Julian Assange, the founder of the WikiLeaks website, has said that he will ignore a request by the police to give himself up because he fears that the US has secret plans to extradite him to Washington.
He said he had been advised that he was within his rights to ignore an extradition notice that was presented to him at the Ecuadorean embassy on Thursday.
During a telephone interview on BBC2’s Newsnight, he was asked if he intended to give himself up. “Our advice is that asylum law both domestically and internationally in the UK takes precedence to extradition law, so the answer is almost certainly not,” he said.
Assange has been asked to present himself to police on Friday to begin the process of extradition to Sweden over allegations of rape and indecency.
His refusal means that he will continue to take refuge in the embassy while the Ecuadorean government decides whether to accept his request for asylum. Even if they do so, Assange is likely to face a long stay at the embassy as he will be unable to leave without being arrested.
Assange said he had evidence that the US had secret plans to force him to face trial in America. “In the US, since at least the beginning of 2011, a US grand jury has been empanelled in Washington. It has been pulling in witnesses, forced testimony from those witnesses, subpoenaed records from Google, from Twitter,” he said.
He submitted recordings to the BBC of American politicians and talkshow hosts calling for his death as evidence of the prejudice against him.
When asked if he had anything to say to the women who have accused him of rape and indecency, he replied: “I am simply not charged. That’s all. That’s all that is important in this matter. What has been said to date is sufficient.”
Assange sought asylum in the Ecuadorean embassy last week after British courts upheld Sweden’s right to request his extradition to answer the accusations made by two women he met while on a trip to Sweden. Both agreed to spend the night with him but later went to the police to complain about his behaviour. Assange left Sweden before he could be questioned by police.
Assange’s supporters see the extradition as a cover for a subsequent extradition to the US to face charges over the release of diplomatic cables by WikiLeaks. A succession of British courts have found that Sweden has followed the correct procedure in issuing a European arrest warrant for Assange and ruled that Britain must comply with it.
Before the Newsnight interview, a police spokesman said: “The Metropolitan police have this morning, Thursday 28 June, served a surrender notice upon a 40-year-old man that requires him to attend a police station at a date and time of our choosing. This is standard practice in extradition cases and is the first step in the removal process.”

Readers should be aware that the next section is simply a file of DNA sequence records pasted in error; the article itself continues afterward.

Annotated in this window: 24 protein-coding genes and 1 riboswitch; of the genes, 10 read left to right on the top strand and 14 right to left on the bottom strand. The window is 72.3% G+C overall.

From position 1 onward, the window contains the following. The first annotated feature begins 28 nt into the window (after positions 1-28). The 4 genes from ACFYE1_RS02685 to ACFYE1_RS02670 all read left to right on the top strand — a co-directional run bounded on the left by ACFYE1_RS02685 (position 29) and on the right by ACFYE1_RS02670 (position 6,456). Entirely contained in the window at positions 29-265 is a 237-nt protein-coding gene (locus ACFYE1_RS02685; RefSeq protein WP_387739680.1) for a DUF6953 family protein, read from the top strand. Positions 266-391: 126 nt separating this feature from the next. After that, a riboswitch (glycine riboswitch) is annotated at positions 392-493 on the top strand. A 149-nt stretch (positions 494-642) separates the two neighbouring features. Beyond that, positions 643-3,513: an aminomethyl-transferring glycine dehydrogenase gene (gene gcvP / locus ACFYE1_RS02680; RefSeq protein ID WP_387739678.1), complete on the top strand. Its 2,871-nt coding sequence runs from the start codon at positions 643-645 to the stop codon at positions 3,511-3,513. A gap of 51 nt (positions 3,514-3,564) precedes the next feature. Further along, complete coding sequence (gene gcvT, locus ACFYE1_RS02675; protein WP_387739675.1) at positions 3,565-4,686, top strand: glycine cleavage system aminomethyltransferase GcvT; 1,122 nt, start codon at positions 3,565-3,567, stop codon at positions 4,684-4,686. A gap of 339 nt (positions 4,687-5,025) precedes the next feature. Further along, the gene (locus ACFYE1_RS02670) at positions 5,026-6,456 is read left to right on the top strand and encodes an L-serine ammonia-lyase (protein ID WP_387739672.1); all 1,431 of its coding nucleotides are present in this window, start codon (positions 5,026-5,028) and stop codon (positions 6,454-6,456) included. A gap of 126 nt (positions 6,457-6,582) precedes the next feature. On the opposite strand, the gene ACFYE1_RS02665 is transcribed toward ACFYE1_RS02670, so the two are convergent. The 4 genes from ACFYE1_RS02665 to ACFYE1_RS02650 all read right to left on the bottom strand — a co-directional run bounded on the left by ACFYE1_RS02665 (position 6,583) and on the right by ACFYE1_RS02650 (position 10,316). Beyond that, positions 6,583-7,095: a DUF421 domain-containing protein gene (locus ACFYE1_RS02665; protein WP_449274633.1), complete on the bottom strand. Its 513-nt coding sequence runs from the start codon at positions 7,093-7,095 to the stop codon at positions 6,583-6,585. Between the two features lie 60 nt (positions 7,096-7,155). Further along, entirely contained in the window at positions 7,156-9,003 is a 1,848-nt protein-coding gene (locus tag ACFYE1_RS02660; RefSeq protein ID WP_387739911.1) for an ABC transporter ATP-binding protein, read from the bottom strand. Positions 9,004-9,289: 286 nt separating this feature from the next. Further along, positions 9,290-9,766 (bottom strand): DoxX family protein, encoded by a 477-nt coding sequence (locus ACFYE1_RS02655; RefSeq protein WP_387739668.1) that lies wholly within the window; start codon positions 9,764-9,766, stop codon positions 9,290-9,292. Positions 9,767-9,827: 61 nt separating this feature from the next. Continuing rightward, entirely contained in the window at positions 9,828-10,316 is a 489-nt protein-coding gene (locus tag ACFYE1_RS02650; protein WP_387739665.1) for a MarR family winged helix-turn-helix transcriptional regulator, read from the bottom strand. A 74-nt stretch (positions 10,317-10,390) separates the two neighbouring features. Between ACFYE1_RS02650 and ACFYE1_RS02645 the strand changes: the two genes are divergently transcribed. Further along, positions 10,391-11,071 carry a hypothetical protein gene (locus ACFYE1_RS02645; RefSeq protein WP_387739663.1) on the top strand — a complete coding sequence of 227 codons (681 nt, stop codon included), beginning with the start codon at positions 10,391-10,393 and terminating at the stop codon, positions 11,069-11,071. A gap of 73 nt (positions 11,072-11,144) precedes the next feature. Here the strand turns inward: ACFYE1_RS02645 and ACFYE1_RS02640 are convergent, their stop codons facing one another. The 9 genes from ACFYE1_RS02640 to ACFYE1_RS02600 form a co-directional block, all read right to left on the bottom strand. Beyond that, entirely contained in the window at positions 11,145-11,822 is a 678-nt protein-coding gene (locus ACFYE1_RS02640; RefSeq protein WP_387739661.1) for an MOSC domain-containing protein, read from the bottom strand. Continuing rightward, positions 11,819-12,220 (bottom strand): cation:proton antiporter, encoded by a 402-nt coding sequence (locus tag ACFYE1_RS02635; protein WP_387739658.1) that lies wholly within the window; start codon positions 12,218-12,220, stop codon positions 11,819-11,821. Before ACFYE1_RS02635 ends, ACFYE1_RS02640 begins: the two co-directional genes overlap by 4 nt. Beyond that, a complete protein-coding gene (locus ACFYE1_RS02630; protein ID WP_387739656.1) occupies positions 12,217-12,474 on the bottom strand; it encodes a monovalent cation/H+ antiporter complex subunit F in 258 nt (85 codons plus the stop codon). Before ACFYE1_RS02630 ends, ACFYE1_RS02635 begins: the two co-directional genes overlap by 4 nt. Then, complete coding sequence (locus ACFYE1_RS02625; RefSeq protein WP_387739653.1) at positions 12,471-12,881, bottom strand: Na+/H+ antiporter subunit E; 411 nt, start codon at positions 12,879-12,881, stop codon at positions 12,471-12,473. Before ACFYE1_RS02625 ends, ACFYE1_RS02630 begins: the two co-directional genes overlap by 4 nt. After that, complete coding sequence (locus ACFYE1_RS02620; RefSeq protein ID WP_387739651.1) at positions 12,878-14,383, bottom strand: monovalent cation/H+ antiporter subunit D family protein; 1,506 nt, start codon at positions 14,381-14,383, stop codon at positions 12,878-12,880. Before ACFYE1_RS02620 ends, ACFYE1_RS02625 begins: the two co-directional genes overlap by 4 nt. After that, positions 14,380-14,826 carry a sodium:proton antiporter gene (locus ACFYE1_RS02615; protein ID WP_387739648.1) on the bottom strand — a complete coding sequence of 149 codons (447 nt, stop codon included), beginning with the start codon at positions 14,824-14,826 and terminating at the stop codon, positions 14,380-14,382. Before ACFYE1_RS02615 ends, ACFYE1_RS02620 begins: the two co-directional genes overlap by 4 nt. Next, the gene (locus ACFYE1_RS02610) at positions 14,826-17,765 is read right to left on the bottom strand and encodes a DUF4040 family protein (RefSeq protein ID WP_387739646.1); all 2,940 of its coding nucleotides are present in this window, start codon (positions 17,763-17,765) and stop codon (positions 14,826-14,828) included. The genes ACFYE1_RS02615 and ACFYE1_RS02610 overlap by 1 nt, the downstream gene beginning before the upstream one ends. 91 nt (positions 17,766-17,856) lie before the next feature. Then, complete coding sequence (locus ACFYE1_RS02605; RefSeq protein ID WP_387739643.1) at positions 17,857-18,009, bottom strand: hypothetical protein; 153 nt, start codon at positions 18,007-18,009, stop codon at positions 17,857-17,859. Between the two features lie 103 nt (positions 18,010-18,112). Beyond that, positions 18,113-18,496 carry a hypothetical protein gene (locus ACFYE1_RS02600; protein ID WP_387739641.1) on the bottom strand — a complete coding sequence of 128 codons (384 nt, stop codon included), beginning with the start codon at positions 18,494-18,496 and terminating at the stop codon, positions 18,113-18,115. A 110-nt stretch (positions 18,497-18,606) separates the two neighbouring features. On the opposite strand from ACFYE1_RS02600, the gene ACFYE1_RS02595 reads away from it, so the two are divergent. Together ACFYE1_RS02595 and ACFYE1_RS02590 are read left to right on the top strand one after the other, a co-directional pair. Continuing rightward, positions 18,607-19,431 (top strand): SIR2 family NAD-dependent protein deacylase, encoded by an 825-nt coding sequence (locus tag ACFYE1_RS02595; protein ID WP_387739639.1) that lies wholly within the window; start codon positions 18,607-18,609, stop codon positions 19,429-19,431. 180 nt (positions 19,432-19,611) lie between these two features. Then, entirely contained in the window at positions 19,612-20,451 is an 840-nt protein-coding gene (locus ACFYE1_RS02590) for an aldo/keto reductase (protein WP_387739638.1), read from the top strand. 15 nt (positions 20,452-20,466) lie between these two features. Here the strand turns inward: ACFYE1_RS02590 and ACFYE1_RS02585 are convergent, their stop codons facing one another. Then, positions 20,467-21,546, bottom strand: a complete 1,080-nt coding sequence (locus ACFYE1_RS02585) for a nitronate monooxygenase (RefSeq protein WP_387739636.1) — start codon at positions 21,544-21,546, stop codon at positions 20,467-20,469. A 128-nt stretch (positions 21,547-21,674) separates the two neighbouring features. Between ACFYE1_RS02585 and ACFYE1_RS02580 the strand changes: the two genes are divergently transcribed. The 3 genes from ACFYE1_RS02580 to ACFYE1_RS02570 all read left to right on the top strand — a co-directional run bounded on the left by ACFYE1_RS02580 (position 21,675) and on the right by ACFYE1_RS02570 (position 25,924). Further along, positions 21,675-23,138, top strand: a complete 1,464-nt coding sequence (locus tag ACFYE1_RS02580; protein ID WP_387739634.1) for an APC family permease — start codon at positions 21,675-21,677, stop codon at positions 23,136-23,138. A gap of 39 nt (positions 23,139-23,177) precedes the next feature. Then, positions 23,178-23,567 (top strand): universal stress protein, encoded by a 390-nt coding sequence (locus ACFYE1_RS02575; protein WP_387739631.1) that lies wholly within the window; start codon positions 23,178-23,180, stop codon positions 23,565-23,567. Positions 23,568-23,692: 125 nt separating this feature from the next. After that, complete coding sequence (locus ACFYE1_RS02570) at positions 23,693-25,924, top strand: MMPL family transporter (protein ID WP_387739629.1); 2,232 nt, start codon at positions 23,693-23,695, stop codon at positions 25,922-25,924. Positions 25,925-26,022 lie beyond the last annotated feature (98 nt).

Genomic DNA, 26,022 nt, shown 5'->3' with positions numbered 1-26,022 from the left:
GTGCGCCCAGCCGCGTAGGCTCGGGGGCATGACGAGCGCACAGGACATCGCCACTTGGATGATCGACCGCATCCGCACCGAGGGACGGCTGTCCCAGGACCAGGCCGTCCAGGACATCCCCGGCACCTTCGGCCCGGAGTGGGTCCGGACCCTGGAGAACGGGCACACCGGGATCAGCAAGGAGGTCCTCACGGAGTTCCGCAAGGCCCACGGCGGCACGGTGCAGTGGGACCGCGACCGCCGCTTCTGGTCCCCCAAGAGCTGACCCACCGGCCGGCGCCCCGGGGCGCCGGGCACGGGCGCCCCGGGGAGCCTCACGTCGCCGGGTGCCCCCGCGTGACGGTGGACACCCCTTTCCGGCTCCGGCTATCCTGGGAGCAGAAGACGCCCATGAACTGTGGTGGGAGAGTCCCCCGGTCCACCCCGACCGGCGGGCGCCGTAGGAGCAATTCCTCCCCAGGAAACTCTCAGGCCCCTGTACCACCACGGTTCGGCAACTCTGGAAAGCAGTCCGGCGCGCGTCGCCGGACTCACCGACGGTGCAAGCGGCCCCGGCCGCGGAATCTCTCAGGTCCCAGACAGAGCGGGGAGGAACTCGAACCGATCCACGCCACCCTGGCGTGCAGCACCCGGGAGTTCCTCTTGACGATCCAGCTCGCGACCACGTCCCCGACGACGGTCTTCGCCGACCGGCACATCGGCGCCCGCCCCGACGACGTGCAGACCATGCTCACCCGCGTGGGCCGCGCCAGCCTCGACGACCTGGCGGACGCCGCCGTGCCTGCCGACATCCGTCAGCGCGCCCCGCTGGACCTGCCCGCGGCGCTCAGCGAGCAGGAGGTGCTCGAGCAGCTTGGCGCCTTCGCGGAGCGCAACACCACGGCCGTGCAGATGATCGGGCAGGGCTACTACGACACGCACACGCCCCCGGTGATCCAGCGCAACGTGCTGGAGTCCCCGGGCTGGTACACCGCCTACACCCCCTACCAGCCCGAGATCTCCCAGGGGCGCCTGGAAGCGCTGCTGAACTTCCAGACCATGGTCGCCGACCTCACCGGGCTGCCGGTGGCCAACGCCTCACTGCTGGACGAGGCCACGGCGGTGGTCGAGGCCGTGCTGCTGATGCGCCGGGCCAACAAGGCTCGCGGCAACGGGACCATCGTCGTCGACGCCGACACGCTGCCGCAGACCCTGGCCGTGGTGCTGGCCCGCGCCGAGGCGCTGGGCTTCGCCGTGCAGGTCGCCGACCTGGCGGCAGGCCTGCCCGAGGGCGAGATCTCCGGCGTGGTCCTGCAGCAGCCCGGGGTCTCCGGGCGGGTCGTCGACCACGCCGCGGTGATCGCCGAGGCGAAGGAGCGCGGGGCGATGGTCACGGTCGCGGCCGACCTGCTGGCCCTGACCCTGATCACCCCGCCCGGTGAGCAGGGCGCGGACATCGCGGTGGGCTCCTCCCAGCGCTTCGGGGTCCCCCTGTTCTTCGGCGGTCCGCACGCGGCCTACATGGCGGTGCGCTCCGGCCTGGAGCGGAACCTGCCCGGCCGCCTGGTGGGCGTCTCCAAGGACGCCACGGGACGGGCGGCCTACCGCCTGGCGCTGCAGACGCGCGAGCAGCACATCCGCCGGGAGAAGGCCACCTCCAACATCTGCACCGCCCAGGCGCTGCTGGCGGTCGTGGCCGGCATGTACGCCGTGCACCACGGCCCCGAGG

He said Assange remained in breach of his bail conditions. “Failing to surrender would be a further breach of conditions and he is liable to arrest.”
It is understood that Assange has been ordered to present himself at Belgravia police station at 11.30am on Friday.
This week, a letter signed by leading US figures in support of Assange’s application for political asylum in Ecuador was delivered to the embassy. Among its signatories were film-makers Michael Moore and Oliver Stone, actor Danny Glover, authors Naomi Wolf and Noam Chomsky, comedian Bill Maher, and Daniel Ellsberg, the former US military analyst turned whistleblower, who leaked the Pentagon Papers in 1971.
Robert Naiman, policy director at the Just Foreign Policy campaign group, delivered the letter to the embassy on Monday, along with a petition signed by more than 4,000 Americans urging President Rafael Correa to approve Assange’s request for asylum.
The letter, which has been posted online, states that its signatories believe Assange has good reason to fear extradition from the UK to Sweden “as there is a strong likelihood that once in Sweden, he would be imprisoned, and then likely extradited to the United States”.
Adding that the US government “has made clear its hostility to WikiLeaks”, it says Assange could face the death penalty in the US if he was charged and found guilty under the Espionage Act.
“We also call on you to grant Mr Assange political asylum because the ‘crime’ that he has committed is that of practising journalism,” says the letter to Correa. “Because this is a clear case of an attack on press freedom and on the public’s right to know important truths about US foreign policy, and because the threat to his health and wellbeing is serious, we urge you to grant Mr Assange political asylum.”